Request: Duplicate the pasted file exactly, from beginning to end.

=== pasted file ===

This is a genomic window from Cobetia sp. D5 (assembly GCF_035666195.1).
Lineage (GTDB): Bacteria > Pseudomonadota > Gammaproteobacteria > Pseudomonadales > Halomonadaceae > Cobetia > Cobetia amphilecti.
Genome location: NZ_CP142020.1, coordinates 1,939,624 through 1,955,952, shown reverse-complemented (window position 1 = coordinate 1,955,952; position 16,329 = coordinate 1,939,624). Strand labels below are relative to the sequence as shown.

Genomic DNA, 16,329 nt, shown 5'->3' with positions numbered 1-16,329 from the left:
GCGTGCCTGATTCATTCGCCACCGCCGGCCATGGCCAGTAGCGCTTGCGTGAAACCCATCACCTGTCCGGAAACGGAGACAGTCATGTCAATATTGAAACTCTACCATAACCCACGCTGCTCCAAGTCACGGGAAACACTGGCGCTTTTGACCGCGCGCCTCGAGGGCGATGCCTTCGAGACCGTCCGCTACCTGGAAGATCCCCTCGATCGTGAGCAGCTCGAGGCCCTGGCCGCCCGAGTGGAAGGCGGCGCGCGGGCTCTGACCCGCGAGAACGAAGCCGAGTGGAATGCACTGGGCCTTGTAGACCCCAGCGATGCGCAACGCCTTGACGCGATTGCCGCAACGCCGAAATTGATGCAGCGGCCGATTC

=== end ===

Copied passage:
This is a genomic window from Cobetia sp. D5 (assembly GCF_035666195.1).
Lineage (GTDB): Bacteria > Pseudomonadota > Gammaproteobacteria > Pseudomonadales > Halomonadaceae > Cobetia > Cobetia amphilecti.
Genome location: NZ_CP142020.1, coordinates 1,939,624 through 1,955,952, shown reverse-complemented (window position 1 = coordinate 1,955,952; position 16,329 = coordinate 1,939,624). Strand labels below are relative to the sequence as shown.

Genomic DNA, 16,329 nt, shown 5'->3' with positions numbered 1-16,329 from the left:
GCGTGCCTGATTCATTCGCCACCGCCGGCCATGGCCAGTAGCGCTTGCGTGAAACCCATCACCTGTCCGGAAACGGAGACAGTCATGTCAATATTGAAACTCTACCATAACCCACGCTGCTCCAAGTCACGGGAAACACTGGCGCTTTTGACCGCGCGCCTCGAGGGCGATGCCTTCGAGACCGTCCGCTACCTGGAAGATCCCCTCGATCGTGAGCAGCTCGAGGCCCTGGCCGCCCGAGTGGAAGGCGGCGCGCGGGCTCTGACCCGCGAGAACGAAGCCGAGTGGAATGCACTGGGCCTTGTAGACCCCAGCGATGCGCAACGCCTTGACGCGATTGCCGCAACGCCGAAATTGATGCAGCGGCCGATTC